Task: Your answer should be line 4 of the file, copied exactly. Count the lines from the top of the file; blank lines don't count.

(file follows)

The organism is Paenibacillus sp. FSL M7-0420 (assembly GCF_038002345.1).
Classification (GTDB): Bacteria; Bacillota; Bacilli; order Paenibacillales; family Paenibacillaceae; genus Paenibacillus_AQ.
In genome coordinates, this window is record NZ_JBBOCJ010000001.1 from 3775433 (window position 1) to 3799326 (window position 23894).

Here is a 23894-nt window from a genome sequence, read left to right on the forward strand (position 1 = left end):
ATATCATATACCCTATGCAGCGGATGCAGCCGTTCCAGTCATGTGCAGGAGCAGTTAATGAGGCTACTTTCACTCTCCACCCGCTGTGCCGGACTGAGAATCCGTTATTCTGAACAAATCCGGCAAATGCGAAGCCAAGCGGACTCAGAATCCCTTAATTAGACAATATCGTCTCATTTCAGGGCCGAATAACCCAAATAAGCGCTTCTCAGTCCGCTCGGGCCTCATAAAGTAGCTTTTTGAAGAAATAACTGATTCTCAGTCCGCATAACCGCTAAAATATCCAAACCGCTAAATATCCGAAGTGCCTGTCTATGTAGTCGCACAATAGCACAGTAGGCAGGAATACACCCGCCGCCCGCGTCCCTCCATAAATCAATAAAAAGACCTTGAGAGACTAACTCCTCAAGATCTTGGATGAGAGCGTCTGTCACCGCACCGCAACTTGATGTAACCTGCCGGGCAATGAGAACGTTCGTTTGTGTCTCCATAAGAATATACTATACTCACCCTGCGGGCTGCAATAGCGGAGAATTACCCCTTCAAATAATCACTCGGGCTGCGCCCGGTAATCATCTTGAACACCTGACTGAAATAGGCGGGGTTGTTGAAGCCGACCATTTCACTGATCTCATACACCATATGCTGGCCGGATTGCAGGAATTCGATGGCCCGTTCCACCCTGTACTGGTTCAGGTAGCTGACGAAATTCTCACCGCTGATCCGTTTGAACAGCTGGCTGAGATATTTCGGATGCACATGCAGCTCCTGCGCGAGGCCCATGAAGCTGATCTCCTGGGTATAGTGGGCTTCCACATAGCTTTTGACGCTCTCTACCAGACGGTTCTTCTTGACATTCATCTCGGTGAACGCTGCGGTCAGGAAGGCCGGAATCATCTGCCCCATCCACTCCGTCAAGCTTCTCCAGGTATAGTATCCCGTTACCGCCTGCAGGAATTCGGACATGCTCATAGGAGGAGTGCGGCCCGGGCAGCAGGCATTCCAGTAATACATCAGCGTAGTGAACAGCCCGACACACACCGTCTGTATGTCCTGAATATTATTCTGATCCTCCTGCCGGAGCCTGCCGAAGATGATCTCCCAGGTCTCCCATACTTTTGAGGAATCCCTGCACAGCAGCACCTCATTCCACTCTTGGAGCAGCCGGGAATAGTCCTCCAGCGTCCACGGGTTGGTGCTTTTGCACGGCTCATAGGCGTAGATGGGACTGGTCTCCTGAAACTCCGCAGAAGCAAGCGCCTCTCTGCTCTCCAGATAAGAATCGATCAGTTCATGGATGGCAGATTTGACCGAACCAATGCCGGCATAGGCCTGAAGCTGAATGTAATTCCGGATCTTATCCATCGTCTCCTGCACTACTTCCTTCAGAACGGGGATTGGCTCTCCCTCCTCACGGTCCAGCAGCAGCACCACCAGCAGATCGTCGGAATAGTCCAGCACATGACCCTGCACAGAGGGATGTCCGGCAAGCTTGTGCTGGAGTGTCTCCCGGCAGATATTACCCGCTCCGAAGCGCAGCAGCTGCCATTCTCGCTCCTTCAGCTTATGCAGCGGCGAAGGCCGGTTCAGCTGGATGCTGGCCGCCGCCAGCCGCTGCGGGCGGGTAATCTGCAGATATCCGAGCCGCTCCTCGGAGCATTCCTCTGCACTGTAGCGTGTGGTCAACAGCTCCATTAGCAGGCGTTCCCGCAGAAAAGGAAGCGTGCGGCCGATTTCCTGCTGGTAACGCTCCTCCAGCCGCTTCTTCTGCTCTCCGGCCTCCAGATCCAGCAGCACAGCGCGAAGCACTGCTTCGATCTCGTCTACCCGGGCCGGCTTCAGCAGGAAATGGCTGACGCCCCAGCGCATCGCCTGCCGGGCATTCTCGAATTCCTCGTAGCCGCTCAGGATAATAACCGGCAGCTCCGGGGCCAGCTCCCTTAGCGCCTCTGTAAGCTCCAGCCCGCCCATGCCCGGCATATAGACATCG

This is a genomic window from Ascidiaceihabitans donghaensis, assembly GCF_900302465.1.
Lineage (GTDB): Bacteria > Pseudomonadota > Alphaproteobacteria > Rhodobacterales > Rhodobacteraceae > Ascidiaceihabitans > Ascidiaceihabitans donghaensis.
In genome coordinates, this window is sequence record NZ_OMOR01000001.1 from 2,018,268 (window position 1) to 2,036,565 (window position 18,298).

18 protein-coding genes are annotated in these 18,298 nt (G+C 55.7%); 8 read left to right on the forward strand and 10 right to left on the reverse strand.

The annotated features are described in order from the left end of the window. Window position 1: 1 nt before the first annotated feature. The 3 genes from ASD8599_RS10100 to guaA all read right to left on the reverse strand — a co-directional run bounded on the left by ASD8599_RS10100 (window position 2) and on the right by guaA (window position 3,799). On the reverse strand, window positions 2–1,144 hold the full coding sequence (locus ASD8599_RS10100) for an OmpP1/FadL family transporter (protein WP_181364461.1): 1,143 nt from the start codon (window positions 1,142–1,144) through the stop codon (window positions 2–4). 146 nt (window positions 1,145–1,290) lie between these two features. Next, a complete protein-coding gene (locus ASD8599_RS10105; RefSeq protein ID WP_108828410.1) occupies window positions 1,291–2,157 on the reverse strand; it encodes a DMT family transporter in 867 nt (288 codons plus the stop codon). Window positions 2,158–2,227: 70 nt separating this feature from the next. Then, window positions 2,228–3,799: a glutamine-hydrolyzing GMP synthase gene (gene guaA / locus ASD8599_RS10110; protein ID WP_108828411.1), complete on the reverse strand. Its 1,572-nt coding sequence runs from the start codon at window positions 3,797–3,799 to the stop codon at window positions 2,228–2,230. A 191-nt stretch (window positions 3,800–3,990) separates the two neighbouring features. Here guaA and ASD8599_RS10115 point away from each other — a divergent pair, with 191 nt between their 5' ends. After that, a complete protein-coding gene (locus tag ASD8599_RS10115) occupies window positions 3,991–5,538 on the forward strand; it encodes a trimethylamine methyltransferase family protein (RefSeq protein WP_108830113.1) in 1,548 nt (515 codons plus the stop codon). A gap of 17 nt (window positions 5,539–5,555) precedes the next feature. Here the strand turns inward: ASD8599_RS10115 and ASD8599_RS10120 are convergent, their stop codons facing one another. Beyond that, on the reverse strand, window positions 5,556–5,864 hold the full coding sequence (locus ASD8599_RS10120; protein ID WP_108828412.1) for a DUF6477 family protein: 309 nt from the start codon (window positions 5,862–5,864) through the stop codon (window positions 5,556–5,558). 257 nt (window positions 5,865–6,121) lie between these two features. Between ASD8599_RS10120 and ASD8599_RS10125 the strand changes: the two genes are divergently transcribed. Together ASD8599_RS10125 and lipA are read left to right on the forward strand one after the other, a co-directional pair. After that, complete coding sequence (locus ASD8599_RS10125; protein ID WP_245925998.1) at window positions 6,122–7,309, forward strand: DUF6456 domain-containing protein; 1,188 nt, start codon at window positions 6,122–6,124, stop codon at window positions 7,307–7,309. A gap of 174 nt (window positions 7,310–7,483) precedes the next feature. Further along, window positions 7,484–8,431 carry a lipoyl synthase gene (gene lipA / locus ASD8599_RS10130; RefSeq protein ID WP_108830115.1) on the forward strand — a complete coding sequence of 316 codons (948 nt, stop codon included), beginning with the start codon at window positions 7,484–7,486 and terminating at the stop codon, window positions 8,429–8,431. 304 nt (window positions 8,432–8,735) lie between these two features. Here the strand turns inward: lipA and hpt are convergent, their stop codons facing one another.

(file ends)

Here is a 23894-nt window from a genome sequence, read left to right on the forward strand (position 1 = left end):